USA v. Guadalupe Palomares-Villamar
UNPUBLISHED OPINION FILED. [10-40602 Affirmed ] Judge: EGJ , Judge: EMG , Judge: CES Mandate pull date is 04/01/2011 for Appellant Guadalupe Palomares-Villamar [10-40602]
USA v. Guadalupe Palomares-Villamar Case: 10-40602
Document: 00511408056 Page: 1 Date Filed: 03/11/2011
IN THE UNITED STATES COURT OF APPEALS United States Court of Appeals FOR THE FIFTH CIRCUIT Fifth Circuit FILED
No. 10-40602 Summary Calendar March 11, 2011 Lyle W. Cayce Clerk
UNITED STATES OF AMERICA, Plaintiff-Appellee v. GUADALUPE PALOMARES-VILLAMAR, Defendant-Appellant
Appeal from the United States District Court for the Southern District of Texas USDC No. 1:09-CR-1330-1
Before JOLLY, GARZA, and STEWART, Circuit Judges. PER CURIAM:* Guadalupe Palomares-Villamar (Palomares) appeals his guilty-plea conviction and sentence for being unlawfully present in the U.S. after having been previously deported, in violation of 8 U.S.C. § 1326. For the first time on appeal, Palomares argues that the factual basis was insufficient to support the plea. We review the argument for plain error. United States v. Vonn, 535 U.S. 55, 59 (2002). To show plain error, the appellant must show a forfeited error that is clear or obvious and that affects his substantial rights. Puckett v. United
Pursuant to 5TH CIR . R. 47.5, the court has determined that this opinion should not be published and is not precedent except under the limited circumstances set forth in 5TH CIR . R. 47.5.4.
Case: 10-40602 Document: 00511408056 Page: 2 Date Filed: 03/11/2011 No. 10-40602 States, 129 S. Ct. 1423, 1429 (2009). If the appellant makes such a showing, this court has the discretion to correct the error but only if it seriously affects the fairness, integrity, or public reputation of judicial proceedings. Id. A conviction under § 1326 requires proof of the following elements: 1) alienage, 2) arrest and deportation, 3) reentry into or unlawful presence in the United States, and 4) lack of the Attorney General's consent to reenter. United States v. Flores-Peraza, 58 F.3d 164, 166 (5th Cir. 1995). This court has held that illegal reentry or unlawful presence requires both physical presence in the country and freedom from official restraint. Palacios, 369 F.3d 442, 446 (5th Cir. 2004). Palomares contends that he was not free from official restraint at the time he committed the instant offense because he was under constant governmental surveillance.1 Even if we were to accept this premise as true that governmental surveillance is legally equivalent to official restraintwhich, we do not, we would still hold that there was no plain error. There is no published Fifth Circuit authority detailing the concept of official restraint in a § 1326 case. Accordingly, in this case, if the district court erred in accepting Palomares's factual basis it was neither clear or obvious. See United States v. Valles, 484 F.3d 745, 759 (5th Cir. 2007). Additionally, even if it is assumed that constant governmental surveillance comprises official restraint for purposes of an illegal reentry offense under § 1326, Palomares's argument fails because the record does not demonstrate that he was under such surveillance. Palomares asks this court to take judicial notice of the fact that a private company has been subcontracted to conduct video surveillance of the entire area in which he was discovered, but the Government disputes that the area is under video surveillance. Because the question whether there was video surveillance See United States v. Morales-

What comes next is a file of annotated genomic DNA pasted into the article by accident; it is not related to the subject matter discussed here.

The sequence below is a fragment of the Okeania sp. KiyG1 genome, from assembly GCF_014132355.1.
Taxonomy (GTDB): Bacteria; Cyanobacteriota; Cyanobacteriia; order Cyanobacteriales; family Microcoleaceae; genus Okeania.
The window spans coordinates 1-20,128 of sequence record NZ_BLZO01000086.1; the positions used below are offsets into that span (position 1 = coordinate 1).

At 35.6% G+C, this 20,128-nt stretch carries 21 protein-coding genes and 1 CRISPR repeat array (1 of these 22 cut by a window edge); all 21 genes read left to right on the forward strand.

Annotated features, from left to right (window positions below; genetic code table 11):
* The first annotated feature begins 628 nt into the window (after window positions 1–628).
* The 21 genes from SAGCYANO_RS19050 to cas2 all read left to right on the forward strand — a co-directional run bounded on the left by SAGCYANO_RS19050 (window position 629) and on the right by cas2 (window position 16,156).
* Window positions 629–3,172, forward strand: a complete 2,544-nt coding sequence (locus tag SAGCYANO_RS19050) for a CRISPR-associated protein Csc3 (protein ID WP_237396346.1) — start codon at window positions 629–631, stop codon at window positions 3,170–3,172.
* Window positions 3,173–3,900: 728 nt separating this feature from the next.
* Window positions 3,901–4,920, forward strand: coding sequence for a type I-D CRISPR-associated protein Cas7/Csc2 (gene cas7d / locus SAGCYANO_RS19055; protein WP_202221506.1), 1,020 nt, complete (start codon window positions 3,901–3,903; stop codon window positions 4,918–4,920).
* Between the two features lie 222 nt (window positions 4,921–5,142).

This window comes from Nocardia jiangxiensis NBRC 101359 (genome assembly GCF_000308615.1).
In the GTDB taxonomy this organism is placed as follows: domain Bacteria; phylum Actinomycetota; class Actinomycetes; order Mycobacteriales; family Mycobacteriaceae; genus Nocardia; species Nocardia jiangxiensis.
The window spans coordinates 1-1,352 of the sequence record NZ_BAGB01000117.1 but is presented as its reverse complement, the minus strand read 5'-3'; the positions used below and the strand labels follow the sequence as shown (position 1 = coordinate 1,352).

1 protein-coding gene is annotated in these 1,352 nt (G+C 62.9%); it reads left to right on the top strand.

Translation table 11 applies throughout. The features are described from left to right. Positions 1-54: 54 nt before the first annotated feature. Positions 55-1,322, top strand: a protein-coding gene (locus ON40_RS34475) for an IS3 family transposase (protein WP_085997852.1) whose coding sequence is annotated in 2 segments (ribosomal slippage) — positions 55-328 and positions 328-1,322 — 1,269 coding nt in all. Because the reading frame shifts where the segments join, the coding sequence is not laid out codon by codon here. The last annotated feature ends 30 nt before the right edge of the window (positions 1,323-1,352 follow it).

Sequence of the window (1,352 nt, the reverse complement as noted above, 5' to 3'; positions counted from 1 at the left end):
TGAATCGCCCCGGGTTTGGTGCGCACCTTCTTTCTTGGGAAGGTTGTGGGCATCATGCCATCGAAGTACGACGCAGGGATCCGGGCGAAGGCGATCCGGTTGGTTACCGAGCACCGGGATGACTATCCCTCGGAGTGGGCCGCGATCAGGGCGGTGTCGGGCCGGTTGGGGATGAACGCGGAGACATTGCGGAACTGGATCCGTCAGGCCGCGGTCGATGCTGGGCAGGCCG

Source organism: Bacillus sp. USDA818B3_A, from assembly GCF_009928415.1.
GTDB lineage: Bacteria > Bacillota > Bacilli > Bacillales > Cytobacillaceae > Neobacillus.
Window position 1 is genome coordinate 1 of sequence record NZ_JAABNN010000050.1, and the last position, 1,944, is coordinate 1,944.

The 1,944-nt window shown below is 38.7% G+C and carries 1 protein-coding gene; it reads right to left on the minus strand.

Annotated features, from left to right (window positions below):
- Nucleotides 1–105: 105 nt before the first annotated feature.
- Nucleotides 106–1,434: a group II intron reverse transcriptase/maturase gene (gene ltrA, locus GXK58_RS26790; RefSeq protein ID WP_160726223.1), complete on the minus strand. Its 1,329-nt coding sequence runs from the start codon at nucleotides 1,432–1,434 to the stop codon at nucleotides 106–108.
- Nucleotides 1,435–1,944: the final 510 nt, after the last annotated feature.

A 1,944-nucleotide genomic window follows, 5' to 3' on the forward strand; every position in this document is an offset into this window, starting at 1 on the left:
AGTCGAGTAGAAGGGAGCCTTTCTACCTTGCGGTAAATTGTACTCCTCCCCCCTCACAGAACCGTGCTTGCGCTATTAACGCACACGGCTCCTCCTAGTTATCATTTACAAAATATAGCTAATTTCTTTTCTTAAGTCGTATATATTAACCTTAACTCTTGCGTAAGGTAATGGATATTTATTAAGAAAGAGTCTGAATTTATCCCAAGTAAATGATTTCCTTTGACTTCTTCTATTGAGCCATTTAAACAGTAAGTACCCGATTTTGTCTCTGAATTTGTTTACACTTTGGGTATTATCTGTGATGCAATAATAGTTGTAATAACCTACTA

To bolster his argument, Palomares's brief relies on several cases from the Ninth and Second Circuits. These decisions, however, are not binding precedent in our circuit.
Case: 10-40602 Document: 00511408056 Page: 3 Date Filed: 03/11/2011 No. 10-40602 of the entire area in question at the time Palomares committed the instant offense is one of fact, it cannot be plain error. See United States v. Lopez, 923 F.2d 47, 50 (5th Cir. 1991). Further, the website to which Palomares directs this court indicates only that there is video surveillance of the lanes of traffic, as well as the administrative buildings and their adjacent parking lots, on of each of the three international bridges in Brownsville; it does not establish that the areas between the bridges, including the unspecified area in which Palomares was discovered, is under video surveillance or was on the date on which Palomares committed the instant offense. Consequently, even if this court were to take judicial notice of his evidence, Palomares has not demonstrated that the district court's acceptance of the factual basis for his plea was plain error. See Puckett, 129 S. Ct. at 1429. Palomares additionally appeals the sentence imposed, challenging the district court's calculation of his criminal history score. As the Government urges, the argument is barred by the waiver-of-appeal provision in the plea agreement, which waiver was knowing and voluntary. See United States v. Portillo, 18 F.3d 290, 292 (5th Cir. 1994); United States v. Bond, 414 F.3d 542, 544 (5th Cir. 2005); F ED. R. C RIM. P. 11(b)(1)(N). The district court's judgment is AFFIRMED.
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